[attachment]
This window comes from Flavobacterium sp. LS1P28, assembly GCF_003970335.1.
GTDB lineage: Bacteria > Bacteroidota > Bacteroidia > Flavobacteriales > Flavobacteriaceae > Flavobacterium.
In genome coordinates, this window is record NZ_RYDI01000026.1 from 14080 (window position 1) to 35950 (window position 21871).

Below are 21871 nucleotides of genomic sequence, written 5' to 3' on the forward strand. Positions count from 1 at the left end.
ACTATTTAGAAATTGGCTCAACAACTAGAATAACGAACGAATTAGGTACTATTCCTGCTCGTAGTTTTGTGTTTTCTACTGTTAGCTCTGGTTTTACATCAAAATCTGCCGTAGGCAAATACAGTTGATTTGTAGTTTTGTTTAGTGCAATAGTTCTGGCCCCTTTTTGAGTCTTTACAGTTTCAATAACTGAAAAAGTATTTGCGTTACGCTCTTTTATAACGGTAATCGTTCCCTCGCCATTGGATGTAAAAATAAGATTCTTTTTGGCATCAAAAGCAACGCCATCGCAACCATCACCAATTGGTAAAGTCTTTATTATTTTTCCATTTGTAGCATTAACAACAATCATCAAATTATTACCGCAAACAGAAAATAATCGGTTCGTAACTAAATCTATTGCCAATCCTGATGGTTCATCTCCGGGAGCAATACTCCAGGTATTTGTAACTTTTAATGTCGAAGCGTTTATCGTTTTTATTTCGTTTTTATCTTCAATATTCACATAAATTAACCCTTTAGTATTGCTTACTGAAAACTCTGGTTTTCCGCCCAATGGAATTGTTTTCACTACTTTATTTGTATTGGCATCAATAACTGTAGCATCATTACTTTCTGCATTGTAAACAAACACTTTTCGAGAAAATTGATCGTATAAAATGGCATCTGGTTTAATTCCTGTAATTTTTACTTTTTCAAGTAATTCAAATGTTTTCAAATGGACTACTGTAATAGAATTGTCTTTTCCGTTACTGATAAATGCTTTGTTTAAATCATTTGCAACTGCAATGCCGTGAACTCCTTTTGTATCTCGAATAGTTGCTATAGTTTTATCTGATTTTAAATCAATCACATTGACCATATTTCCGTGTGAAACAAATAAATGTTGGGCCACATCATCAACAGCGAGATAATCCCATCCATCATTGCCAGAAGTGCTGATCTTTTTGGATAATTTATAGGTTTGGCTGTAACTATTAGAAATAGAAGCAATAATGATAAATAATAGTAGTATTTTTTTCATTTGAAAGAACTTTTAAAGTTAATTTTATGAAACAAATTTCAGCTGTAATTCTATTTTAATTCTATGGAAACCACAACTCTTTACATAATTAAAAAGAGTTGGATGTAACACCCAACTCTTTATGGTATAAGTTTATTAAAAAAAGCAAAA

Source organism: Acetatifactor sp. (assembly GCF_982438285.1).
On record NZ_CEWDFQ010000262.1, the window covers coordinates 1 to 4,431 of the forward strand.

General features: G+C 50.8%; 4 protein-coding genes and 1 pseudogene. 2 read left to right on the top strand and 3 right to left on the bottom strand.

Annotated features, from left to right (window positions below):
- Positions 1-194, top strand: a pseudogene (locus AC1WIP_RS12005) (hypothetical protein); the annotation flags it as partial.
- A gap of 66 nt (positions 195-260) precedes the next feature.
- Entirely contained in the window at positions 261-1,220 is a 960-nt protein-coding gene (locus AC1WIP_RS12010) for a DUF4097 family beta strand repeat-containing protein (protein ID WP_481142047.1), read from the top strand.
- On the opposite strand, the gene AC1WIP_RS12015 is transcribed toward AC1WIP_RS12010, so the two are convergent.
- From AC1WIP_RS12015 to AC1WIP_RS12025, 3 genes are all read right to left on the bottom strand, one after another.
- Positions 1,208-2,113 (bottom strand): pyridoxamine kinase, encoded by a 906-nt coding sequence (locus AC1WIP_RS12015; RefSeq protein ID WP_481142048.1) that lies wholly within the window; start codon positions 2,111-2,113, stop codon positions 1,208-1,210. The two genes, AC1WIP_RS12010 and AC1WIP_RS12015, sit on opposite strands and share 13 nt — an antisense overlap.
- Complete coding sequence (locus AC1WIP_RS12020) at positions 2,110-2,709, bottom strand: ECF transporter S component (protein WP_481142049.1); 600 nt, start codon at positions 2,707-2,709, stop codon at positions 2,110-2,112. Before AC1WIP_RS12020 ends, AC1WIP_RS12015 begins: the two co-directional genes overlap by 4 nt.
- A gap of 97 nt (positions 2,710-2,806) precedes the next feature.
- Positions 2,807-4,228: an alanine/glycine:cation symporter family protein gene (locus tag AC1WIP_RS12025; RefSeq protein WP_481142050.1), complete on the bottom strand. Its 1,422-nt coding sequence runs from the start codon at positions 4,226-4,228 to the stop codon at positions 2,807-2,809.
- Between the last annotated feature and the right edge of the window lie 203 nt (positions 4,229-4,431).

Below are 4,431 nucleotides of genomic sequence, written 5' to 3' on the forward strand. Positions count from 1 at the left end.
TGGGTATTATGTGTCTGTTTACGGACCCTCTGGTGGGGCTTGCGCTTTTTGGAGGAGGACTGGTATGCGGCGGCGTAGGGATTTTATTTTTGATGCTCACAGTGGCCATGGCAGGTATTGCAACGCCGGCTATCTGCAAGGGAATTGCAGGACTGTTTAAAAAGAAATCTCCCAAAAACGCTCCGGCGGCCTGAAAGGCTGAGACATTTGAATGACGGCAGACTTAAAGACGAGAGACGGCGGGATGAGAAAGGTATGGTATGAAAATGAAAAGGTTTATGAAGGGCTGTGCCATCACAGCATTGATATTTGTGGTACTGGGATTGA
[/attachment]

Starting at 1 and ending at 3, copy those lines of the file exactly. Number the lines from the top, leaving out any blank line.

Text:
This window comes from Flavobacterium sp. LS1P28, assembly GCF_003970335.1.
GTDB lineage: Bacteria > Bacteroidota > Bacteroidia > Flavobacteriales > Flavobacteriaceae > Flavobacterium.
In genome coordinates, this window is record NZ_RYDI01000026.1 from 14080 (window position 1) to 35950 (window position 21871).